How LGBT People Would Benefit From The Decriminalization Of Sex Work

Possession of condoms is often used as evidence to profile transgender women of color as sex workers. CREDIT: AP PHOTO/BEBETO MATTHEWS
Possession of condoms is often used as evidence to profile transgender women of color as sex workers. CREDIT: AP PHOTO/BEBETO MATTHEWS

A massive feud has erupted over a new policy Amnesty International is considering recommending the decriminalization of sex work. A huge group of celebrities, including Lena Dunham, Kate Winslet, Meryl Streep, and Anne Hathaway, has joined with other organizations in decrying the proposal, framing it as calling for “the decriminalization of pimps, brothel owners, and buyers of sex — the pillars of a $99 billion global sex industry.”

The issue is a contentious one. The core of Amnesty’s argument is that criminalizing sex work creates additional barriers for sex workers to overcome the challenges that may have forced them into sex work or that prevent them from leaving it, all while unnecessarily stigmatizing all people who have ever engaged in it. The celebrities and groups who oppose the policy argue that criminalizing sex work is the only way to protect women from the manipulation and abuse they might experience through it. They fail, however, to consider the many people who are negatively impacted by the criminalization of sex work, such as the LGBT community.

The celebrities’ letter opposing the Amnesty policy change only mentions transgender people once — incorrectly describing them as “transgendered.” Men who have sex with men are not mentioned whatsoever. Instead, the letter emphasizes the need to end trafficking, noting, “Without a vibrant sex industry, there would be no sex trafficking,” ignoring how some people depend on the sex industry because other options are not open to them due to discrimination. It dismisses concerns about the aim of reducing HIV transmission rates by suggesting that such efforts “seem far more concerned with the health of sex buyers than the lives of prostituted and sex trafficked women.”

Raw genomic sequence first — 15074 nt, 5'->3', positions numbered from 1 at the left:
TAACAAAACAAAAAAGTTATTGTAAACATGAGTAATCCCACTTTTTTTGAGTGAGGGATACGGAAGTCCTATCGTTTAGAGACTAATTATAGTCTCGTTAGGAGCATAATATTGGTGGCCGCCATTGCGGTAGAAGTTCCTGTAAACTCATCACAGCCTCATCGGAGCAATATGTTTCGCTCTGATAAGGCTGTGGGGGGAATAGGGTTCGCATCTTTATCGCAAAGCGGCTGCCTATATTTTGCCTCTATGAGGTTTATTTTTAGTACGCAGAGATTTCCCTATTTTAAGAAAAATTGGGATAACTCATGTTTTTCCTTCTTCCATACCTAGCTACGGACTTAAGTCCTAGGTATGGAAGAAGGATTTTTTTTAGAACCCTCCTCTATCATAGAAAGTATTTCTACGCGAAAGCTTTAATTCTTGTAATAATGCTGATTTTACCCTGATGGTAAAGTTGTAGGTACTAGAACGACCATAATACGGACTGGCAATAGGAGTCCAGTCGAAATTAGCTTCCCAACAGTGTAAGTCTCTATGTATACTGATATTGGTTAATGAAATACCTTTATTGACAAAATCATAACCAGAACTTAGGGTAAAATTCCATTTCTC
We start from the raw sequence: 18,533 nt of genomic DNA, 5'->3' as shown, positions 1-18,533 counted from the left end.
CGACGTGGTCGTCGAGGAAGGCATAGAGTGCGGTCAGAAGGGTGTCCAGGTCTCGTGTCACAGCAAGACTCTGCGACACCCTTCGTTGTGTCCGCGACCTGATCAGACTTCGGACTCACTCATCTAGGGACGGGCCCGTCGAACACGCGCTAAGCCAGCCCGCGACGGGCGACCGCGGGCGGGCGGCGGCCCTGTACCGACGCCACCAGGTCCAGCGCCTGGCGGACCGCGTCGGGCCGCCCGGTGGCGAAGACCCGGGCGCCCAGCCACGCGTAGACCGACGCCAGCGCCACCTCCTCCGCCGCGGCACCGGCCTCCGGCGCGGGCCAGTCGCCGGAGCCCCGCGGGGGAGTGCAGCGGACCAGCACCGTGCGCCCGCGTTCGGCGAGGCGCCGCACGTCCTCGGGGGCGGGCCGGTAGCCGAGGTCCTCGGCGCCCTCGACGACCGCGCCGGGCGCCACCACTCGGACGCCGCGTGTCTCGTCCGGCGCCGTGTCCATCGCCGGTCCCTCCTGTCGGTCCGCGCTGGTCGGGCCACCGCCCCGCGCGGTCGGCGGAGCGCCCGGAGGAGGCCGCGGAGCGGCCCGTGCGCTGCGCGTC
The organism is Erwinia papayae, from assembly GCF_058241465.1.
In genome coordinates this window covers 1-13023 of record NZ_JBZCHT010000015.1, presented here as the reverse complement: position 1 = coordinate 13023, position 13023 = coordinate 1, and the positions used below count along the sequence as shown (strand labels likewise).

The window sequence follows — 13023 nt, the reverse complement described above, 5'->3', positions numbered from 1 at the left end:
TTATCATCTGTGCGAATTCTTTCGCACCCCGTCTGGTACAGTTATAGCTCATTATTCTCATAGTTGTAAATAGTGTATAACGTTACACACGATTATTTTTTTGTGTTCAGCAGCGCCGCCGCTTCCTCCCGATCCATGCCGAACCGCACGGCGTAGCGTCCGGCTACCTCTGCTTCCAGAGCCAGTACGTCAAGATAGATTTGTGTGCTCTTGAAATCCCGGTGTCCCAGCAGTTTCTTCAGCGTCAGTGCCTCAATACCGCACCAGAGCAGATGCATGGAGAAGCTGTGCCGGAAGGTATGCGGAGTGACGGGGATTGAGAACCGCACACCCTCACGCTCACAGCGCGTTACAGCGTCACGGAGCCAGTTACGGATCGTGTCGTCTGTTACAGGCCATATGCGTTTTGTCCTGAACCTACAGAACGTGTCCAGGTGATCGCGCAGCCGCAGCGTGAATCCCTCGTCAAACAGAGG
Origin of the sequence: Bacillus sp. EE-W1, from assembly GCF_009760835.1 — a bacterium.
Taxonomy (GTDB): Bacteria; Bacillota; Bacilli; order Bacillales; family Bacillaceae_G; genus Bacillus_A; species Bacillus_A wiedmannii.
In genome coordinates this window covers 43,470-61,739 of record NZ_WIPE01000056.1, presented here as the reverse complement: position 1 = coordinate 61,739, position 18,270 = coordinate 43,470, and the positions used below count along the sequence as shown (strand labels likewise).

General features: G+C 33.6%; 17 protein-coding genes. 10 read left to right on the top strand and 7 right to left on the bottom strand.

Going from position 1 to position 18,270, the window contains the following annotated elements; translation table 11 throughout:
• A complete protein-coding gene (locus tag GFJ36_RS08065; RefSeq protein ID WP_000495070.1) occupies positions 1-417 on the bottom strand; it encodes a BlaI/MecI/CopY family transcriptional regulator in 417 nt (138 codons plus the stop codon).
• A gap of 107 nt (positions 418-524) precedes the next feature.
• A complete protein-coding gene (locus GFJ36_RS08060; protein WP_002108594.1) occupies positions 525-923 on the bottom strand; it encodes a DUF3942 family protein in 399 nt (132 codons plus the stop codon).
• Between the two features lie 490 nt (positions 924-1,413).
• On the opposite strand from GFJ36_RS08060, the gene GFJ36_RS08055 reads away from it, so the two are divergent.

As the inclusive “Draft Policy on Sex Work” explains, however, “Groups most at risk of discrimination and oppression are frequently over represented in sex work,” and specifically, “Transgender people and men who have sex with men also account for a significant proportion of sex workers in many states.” In the U.S., one survey found that among LGBTQ youth, young men were three times as likely as young women to have traded sex for a place to stay, and in general, LGBTQ youth were seven times more likely than heterosexual youth to have done so. Likewise, another study found that transgender youth in New York City were eight times more likely than their cisgender peers to trade sex for shelter. Though all commercial sex by people under the age of 18 is considered “trafficking,” an overwhelming majority of LGBT youth involved in sex work are not being exploited, but simply working to survive. As a result, LGB youth are much more likely to be in juvenile detention on prostitution-related offenses — about double the rate for girls and 10 times the rate for boys.


The 2011 National Transgender Discrimination Survey found that 11 percent of respondents had done sex work for income at some point in their lives, compared to just 1 percent of women nationally. Trans people were more likely to have been involved in sex work if they had lost a job due to bias, and that group was in turn more likely to later experience harassment in the workplace.